St Andrews – Mark 2

This entry is part 40 of 47 in the series British Antarctic Survey
Which chick is mine?
Which chick is mine?

Sadly my time on South Georgia is coming to a close. The time has absolutely flown by and I have well and truly fallen in love with the island and its incredible wildlife. With the breeding season and my workload starting to increase, I managed to wangle one last non-scientific holiday and made the long hike over to St Andrews Bay to one of the most incredible wildlife congregations this planet has to offer.

King Penguins of St Andrews
King Penguins of St Andrews

Having had an uncharacteristically warm September, I booked the time off with high hopes of easy hiking and blue skies. Sadly this wasn’t the case but when you come to South Georgia you can’t complain. The walk over was easy, certainly, with mild conditions allowing us to make it over in four hours and get into the colonies for the afternoon. Luckily we took advantage of this and enjoyed the only clear skies we were going to get for the week!

Chicks well and truly outnumbering adults in the colony
Chicks well and truly outnumbering adults in the colony

It was amazing to see such a massive change in the dynamic of the Bay. Hungry chicks dominated the main breeding colonies, magnificently outnumbering the few providing parents. The few gaps in the colonies were covered in unfortunate chicks that sadly didn’t make it through the harsh South Georgia Summer. The rivers and lakes which had run through the colony on my last visit were now melted and flowing.

King Penguins gracefully making their way across a tidal pool
King Penguins gracefully making their way across a tidal pool

The outskirts of the Bay were completely covered with non-breeding, moulting King Penguins – staying well away from the noise of the main colony. Many adults had ventured more than a mile inland to stand on the cool of the glaciers. By far the most significant change came along the beach front. Where months previously I had taken pictures of thousands of King Penguins lining the shore a much larger South Georgia native had now taken up residence there. More than 5,000 Elephant Seals covered the beach, obstructing the poor penguins’ route up to the higher breeding ground.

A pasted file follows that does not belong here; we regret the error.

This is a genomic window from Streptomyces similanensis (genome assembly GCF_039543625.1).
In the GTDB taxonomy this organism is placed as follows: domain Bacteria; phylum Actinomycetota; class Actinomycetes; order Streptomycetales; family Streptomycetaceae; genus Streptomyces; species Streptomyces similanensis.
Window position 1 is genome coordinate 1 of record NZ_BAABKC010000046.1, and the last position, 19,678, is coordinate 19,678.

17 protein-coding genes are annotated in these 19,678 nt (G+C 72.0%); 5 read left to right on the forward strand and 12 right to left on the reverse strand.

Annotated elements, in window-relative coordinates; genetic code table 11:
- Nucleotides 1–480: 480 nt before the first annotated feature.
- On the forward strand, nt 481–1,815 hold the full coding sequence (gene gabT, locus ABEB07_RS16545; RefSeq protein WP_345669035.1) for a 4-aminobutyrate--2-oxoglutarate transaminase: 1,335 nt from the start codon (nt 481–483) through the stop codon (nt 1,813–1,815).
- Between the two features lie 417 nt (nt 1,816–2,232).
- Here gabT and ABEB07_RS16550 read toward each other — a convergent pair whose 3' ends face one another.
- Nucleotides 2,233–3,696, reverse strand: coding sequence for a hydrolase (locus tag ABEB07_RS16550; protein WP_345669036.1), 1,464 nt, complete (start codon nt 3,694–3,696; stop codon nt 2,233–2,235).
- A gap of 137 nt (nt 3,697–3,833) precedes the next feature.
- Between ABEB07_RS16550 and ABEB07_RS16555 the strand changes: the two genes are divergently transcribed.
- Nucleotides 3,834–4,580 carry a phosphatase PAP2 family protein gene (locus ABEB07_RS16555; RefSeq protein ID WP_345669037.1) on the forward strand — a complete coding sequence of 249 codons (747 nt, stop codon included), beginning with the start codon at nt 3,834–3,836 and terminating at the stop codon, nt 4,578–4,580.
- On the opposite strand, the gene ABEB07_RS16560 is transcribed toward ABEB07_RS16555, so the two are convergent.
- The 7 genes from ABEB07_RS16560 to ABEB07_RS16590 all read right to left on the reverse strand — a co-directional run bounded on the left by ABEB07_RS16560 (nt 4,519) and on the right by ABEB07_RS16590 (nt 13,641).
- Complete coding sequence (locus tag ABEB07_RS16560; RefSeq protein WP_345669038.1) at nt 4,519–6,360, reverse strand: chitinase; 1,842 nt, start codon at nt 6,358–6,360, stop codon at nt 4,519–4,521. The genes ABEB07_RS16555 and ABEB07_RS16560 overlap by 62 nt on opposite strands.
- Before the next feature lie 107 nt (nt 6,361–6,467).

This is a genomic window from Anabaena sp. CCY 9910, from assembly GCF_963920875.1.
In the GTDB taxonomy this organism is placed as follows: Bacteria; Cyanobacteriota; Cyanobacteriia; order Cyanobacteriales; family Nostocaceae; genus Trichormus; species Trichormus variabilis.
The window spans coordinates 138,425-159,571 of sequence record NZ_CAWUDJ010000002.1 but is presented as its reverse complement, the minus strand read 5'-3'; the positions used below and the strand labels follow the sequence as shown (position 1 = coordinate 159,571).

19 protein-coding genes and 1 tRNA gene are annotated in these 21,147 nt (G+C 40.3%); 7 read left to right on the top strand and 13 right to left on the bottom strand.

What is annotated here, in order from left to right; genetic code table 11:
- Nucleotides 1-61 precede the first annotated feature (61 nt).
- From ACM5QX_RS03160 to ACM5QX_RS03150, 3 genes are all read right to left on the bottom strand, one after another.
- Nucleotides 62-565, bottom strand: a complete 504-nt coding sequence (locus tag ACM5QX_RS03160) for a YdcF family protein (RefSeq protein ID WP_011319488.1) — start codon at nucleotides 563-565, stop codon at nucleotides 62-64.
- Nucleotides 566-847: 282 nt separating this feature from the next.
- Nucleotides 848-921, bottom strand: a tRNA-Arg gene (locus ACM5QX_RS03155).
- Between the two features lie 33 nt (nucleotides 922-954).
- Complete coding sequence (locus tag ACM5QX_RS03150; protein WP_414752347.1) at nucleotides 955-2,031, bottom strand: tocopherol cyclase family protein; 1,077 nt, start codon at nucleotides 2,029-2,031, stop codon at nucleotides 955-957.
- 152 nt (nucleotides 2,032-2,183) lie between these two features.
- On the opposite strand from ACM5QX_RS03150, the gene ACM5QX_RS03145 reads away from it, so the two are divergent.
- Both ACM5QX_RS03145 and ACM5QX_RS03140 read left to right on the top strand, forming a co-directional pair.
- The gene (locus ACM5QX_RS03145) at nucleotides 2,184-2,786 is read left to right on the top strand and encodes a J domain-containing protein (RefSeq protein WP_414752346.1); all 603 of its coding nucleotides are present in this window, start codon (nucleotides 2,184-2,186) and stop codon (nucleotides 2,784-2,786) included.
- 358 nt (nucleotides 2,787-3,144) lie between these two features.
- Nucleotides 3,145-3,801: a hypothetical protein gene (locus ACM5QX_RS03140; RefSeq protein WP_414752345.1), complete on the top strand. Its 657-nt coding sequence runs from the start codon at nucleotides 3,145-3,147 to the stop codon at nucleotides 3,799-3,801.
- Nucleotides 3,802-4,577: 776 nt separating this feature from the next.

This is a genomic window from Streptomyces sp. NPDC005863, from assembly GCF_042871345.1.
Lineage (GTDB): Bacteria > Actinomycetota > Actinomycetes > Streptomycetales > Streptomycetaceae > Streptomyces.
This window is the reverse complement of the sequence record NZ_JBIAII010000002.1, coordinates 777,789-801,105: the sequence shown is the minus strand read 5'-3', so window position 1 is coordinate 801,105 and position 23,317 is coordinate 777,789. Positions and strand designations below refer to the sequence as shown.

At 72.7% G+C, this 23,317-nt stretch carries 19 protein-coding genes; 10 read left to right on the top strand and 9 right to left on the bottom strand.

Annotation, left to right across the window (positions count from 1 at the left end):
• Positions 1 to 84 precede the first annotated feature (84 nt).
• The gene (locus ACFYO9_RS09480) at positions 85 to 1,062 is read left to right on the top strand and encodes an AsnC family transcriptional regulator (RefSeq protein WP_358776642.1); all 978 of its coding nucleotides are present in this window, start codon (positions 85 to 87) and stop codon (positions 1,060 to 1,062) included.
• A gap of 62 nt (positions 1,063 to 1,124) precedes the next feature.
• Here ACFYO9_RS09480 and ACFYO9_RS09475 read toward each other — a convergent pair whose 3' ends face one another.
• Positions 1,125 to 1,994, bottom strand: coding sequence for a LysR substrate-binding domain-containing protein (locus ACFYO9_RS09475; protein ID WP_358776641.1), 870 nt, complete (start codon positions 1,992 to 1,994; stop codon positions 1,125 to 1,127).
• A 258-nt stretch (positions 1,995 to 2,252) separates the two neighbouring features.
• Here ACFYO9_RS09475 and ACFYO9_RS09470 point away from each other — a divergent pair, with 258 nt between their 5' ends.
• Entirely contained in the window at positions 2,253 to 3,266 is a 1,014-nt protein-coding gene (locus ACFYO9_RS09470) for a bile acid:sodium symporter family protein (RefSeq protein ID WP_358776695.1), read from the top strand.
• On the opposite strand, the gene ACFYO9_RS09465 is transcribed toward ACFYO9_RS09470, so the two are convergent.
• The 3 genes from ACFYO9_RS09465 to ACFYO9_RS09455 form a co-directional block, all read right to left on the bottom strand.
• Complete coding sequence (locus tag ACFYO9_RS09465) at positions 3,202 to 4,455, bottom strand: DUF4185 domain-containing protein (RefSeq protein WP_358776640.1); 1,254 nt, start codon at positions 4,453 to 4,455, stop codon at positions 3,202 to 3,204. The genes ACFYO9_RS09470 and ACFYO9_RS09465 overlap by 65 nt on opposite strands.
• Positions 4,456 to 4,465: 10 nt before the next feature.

Lower beach, now dominated by elephant seals
Lower beach, now dominated by elephant seals
One of South Georgias latest residents taking advantage of the melted lakes
One of South Georgia’s latest residents taking advantage of the melted pools

After a tip-off from our Doctor and Base Commander, who had visited a few weeks previously, we left the main colony for a rocky peninsula to the north of the Bay. As we passed the streams of clumsy Kings crossing the tidal pools going the opposite way to us, we noticed a number of injured penguins, suggesting that the tip-off had been good.

Marginally better entrance
A marginally better water entrance.

As we stepped out onto the rocks and peered down into the deep, we were greeted by a number of inquisitive eyes checking us out. In total, there were eight leopard seals all waiting close to the rocks and kelp, looking to ambush any passing King Penguins.

Three of the Eight leopard seals present in the water.
Three of the Eight leopard seals present in the water.

Within seconds of arriving, we spotted thrashing offshore as a hungry leopard seal tore apart an unfortunate King Penguin. In total, across the few hours spent at the point, I saw seven successful kills including three simultaneously. Nature, red in tooth and claw …

Leopard seal with kill
Leopard seal with kill

And the reason so many penguins manage to escape is because the leopard seals love to play with their food, often catching it several times and letting it go before finally killing it.